the musical high school The franchise is known for several things: being one of Disney’s most successful film series, launching the careers of Zac Efron and Vanessa Hudgens, and most notably delivering the musical number we didn’t deserve, “I Want it All” from High School Musical 3: secondary year. Throughout the trilogy, the films have featured a list of unforgettable tracks. Whether Troy Bolton frolics on a golf course singing “Bet On It” or Gabriella Montez sings “When There Was Me and You” – capturing pure teenage heartbreak before Olivia Rodrigo made an album of it – a lot of his songs go down in history for their catchy beats and catchy lyrics. But “I Want it All” brought a new level of uplifting song and dance that Ashley Tisdale and Lucas Grabeel poured their hearts and souls into.
musical high schoolThe final episode of was the only film to hit theaters, and with its eminence, its musical numbers were only worth seeing on the big screen. the film opened at $17 million, defining the biggest opening day for a musical film of all time, at the time. It went on to gross over $250 million, winning numerous accolades including Best Picture at the Kids’ Choice Awards. And his 12-song album has sold nearly 4 million copies worldwide, which is completely understandable, especially if you’ve heard track number 3. That said, “I Want It All” was arguably the best musical number in the franchise – here’s why.
Two words: budget increase. Where Ryan and Sharpay’s first cinematic duet, “Bop to the Top,” relied on a mostly bare stage decorated only with a tinsel-covered ladder, this musical number had everything from turntables to a cabana, and even fireworks. Like the first “Stick to the Status Quo” movie, “I Want it All” was shot mostly in the school cafeteria. But what was once a room filled with a crowd of singing and dancing high school kids has become a red (or in Sharpay’s case, pink) carpet premiere complete with paparazzi, a mock-up of 42nd Street in Times Square and a box black with a cherry color. backdrop and bright spotlight shining on the two protagonists and their background dancers. There’s never a dull moment throughout the entire song, and often it’s even hard to know where to look. The set changes several times, and each one is more exciting than the last.
The head of each school’s musical, Sharpay had worked hard to become a superstar. With Ryan, she dreamed of winning the scholarship to the Juilliard School. But bigger is better and throughout the song, she imagines the standing ovation and easily achievable fanbase showering her with bouquets of roses, as well as the ambitious Oscar win and her name. in light at Carnegie Hall. While Ryan, of course, also yearns for a prosperous future, throughout the issue Sharpay constantly encourages him to dream bigger. “A little is never enough,” she sings, insisting that sold-out shows are just the stepping stone to their careers.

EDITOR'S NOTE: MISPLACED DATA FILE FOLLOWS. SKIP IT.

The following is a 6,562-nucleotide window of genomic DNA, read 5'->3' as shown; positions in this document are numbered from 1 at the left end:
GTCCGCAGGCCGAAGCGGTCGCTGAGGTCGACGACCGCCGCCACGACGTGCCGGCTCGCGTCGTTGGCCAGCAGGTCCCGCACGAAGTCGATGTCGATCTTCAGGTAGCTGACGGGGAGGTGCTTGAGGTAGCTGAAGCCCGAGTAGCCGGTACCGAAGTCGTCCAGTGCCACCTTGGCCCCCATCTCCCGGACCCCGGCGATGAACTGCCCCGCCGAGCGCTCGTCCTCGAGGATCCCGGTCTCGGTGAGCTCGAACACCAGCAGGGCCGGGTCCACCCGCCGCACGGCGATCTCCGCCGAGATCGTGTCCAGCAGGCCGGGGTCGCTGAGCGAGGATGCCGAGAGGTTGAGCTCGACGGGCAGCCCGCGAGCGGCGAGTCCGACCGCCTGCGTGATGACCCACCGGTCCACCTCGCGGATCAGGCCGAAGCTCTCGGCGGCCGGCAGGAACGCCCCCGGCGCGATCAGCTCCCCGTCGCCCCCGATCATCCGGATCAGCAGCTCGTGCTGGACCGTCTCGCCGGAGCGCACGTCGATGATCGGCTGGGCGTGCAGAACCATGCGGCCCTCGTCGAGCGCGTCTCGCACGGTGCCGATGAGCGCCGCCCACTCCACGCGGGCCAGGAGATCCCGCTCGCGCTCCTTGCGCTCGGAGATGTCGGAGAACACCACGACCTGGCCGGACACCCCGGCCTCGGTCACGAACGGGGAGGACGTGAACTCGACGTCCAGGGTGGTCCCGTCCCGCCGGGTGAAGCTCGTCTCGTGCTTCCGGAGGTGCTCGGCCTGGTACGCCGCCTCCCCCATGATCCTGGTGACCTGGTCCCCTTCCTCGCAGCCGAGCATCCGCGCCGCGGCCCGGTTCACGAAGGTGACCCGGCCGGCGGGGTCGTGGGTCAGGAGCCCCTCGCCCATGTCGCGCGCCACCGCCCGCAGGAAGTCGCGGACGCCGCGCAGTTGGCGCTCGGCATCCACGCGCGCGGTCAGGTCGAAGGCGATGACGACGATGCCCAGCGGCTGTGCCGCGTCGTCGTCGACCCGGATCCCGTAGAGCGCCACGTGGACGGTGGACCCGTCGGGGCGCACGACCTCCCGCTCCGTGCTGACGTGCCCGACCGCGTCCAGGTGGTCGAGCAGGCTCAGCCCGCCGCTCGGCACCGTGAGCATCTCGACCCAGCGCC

The immaculate choreography
With an award-winning choreographer like Kenny Ortega, viewers can expect nothing but great dance routines. He was also choreographer for the two previous films and director of all three. Disney Channel even launched dance versions of the films where, during commercial breaks, actors taught the audience choreography that diehard fans were likely already familiar with. Cheerleaders and basketball stars perform as backup dancers, reaching for the sky at the Pit, rolling on the floor and unmistakably carrying Sharpay to the floor. The scene is completed by a chorus of pink-haired dancers, dancing and kicking perfectly in sync, which further reinforces why people are dazzled by musicals.
With different sets comes different costumes. Sharpay and Ryan started the number in the already eccentric everyday wear, which consisted of a hot pink croc skirt and matching pumps for her, and a lavender argyle sweater vest and signature fedora for him. The two wore a total of five outfits over the four and a half minutes, ending with all white ensembles for both: the Evans woman wore a bedazzled tank top leotard with her hair styled in a bob, while the boy graced us with a monochrome tuxedo with a matching top hat.
As East High’s queen bee, it’s no surprise that Sharpay sees herself above all of her classmates, and to her fantasy, they’re essentially her minions. Whether maids or bodyguards, drivers or air hostesses, each student was tasked with catering to their every whim. Troy himself was even reduced to being a Sharpay fanboy – with a Sharpay t-shirt and his initials surrounded by a heart tattooed on his arm – who was quickly escorted away by security as he begged, “Let’s go.” me to meet you, Sharpay! Even Oprah Winfrey fell victim to Ryan and Sharpay’s self-worship, as they repeatedly rejected her invitation to appear on her show. But it didn’t stop there: Sharpay was also on the cover of teen magazines, the marquee that was actually named after today’s school lunch (after all, they were in the cafeteria all the time) , turned into “Ryan and Sharpay in Everything” and the tap-dancing twins imagined performing across the globe, with the final destination and highest note being New York because, as Sharpay said, “When Broadway knows your name, you know you’re a Star.”
Zac Efron has been in a handful of musicals from High School Musical to The Greatest Showman. Here’s where each movie ranks.
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